Why so many earthquakes occur in Mexico?
Yesterday, Tuesday, Mexico suffered a 7.1 magnitude earthquake on the Richter scale, according to the United States Geological Survey. The US seismic agency located the earthquake 51km deep and located its epicenter on the outskirts of Axochiapan, 55km south of Puebla.
This earthquake occurred on the anniversary of the great earthquake suffered by the country in 1985. Due to its magnitude, the earthquake surpasses that occurred in 1985 near Mexico City, which left thousands dead and tens of thousands of buildings destroyed. On September 8, the country also trembled after registering an earthquake of 8.2 degrees. Why do so many earthquakes occur in this country?
The geographical situation of Mexico makes the territory very vulnerable to earthquakes. On the one hand, it is located in the Great Pacific Fire Belt, an arc that goes from America to Asia where 90% of the world’s earthquakes, including 8 out of 10 of the most violent ones, occur.
The tectonic plates play an important role in this phenomenon. The Pacific Ocean rests on several of these plates, which converge causing friction between them, which causes tension to build up that must be released.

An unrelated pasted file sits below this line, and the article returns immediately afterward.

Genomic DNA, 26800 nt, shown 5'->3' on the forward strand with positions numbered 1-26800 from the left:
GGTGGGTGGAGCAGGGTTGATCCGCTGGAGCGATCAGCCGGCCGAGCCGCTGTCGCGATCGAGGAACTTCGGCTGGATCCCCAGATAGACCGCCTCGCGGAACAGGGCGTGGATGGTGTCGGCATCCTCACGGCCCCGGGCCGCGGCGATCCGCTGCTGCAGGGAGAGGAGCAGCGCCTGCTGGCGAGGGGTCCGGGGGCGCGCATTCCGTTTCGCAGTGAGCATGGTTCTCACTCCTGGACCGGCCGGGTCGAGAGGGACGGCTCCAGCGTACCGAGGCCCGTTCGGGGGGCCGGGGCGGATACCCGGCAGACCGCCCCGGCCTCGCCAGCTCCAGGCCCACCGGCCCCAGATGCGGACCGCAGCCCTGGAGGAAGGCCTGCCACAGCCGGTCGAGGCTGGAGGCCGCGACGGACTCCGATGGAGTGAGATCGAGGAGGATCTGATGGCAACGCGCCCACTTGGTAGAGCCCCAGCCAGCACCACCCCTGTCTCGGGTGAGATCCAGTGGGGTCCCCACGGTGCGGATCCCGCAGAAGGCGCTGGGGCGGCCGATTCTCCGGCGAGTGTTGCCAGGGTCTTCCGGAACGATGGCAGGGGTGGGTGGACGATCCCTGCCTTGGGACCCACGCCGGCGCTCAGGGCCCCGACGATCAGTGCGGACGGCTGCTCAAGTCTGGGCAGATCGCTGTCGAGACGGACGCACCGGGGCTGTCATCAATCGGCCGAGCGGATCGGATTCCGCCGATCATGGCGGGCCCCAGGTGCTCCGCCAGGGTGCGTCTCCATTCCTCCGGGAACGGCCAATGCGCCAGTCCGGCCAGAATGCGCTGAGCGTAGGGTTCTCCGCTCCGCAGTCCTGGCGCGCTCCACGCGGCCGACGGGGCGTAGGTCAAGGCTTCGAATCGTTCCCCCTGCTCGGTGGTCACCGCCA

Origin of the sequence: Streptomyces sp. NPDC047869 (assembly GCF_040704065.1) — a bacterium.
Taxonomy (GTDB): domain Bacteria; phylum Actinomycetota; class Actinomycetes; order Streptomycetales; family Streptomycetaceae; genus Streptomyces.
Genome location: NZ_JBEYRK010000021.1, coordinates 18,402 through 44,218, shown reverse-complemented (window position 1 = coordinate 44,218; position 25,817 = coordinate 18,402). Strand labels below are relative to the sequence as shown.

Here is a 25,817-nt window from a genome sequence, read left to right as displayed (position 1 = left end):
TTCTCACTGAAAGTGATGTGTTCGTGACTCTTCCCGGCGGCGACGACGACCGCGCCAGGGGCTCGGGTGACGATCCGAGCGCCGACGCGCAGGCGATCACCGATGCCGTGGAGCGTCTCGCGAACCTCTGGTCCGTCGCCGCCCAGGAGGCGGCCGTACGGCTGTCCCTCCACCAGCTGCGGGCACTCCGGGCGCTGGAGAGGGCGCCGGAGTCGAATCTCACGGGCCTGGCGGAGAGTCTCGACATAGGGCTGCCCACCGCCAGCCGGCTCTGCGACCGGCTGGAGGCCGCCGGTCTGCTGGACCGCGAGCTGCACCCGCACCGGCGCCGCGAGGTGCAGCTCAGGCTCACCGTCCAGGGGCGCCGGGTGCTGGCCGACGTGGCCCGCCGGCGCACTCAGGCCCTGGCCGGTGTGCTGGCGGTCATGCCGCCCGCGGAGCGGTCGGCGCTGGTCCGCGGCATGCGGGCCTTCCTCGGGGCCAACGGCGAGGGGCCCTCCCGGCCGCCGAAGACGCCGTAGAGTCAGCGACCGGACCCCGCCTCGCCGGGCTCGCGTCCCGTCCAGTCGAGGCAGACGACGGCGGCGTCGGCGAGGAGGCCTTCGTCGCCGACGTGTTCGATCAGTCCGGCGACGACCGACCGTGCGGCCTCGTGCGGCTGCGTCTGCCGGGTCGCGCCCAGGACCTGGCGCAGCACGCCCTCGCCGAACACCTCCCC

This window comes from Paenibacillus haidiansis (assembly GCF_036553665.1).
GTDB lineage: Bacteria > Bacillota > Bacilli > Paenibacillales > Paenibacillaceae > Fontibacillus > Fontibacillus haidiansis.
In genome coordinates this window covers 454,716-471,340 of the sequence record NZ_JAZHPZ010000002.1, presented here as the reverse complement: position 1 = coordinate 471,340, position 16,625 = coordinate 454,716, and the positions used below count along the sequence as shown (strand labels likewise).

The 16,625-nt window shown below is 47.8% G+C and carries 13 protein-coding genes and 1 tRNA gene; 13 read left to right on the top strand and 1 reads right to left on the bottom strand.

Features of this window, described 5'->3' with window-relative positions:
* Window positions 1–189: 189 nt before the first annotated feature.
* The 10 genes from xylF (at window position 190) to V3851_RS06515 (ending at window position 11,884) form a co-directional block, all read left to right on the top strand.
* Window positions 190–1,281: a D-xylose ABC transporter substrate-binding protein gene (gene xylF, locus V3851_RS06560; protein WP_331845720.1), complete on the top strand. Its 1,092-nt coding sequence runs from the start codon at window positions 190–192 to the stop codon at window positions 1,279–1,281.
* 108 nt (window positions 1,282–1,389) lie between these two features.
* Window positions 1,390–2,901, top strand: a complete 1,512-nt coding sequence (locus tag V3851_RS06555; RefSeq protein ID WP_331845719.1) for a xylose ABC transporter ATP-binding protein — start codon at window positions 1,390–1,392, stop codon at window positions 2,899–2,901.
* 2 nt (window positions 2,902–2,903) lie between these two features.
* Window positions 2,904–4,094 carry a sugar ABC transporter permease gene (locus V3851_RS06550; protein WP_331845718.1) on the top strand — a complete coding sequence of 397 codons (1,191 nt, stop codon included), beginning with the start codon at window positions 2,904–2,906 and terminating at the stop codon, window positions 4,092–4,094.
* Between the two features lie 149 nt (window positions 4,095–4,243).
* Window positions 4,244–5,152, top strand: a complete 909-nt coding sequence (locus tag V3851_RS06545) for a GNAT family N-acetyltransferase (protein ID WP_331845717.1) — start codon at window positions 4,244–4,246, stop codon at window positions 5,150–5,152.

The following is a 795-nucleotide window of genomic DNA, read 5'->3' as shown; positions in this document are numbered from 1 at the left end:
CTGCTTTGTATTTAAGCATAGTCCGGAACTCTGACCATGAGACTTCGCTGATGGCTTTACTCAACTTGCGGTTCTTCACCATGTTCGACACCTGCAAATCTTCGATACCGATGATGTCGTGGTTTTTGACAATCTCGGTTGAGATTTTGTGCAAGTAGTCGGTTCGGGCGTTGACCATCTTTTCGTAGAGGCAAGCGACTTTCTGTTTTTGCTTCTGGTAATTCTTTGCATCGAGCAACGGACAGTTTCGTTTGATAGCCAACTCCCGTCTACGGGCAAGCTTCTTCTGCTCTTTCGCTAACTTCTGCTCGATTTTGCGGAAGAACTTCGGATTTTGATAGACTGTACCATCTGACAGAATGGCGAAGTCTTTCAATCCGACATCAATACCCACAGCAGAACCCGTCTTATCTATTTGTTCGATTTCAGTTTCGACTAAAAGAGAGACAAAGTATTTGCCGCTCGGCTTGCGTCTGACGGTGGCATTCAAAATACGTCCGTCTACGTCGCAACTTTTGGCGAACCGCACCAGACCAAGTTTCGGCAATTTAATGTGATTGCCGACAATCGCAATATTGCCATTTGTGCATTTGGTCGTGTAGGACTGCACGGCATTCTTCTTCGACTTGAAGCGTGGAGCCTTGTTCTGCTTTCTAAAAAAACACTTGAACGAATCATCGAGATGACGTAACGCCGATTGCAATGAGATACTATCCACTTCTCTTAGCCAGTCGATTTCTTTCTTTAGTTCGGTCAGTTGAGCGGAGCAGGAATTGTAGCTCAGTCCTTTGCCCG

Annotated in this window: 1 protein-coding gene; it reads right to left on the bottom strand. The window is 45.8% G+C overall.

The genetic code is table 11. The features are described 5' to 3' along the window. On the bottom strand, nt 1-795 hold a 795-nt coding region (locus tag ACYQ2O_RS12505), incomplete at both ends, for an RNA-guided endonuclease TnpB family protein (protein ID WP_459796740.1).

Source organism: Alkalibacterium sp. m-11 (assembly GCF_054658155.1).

90 percent of earthquakes occur in what is known as the Pacific Fire Belt, a region of 40,000 kilometers in length, which covers countries such as Ecuador, Chile, Bolivia, Colombia, Panama, Costa Rica, Nicaragua, El Salvador, Honduras, Guatemala or Mexico.
Being part of the Pacific Horseshoe (a name that comes from the union between Chile and New Zealand, following the coastline) makes these countries susceptible to frequent earthquakes.
In the other hand, Mexico collides with the Caribbean plate and the Central American plate of Cocos, giving rise to enormous tensions between all of them.
The strongest earthquake measured on Earth was magnitude 9.5 and occurred in Chile in 1960, but according to the consistency of the soil and the construction of the region, earthquakes have different effects.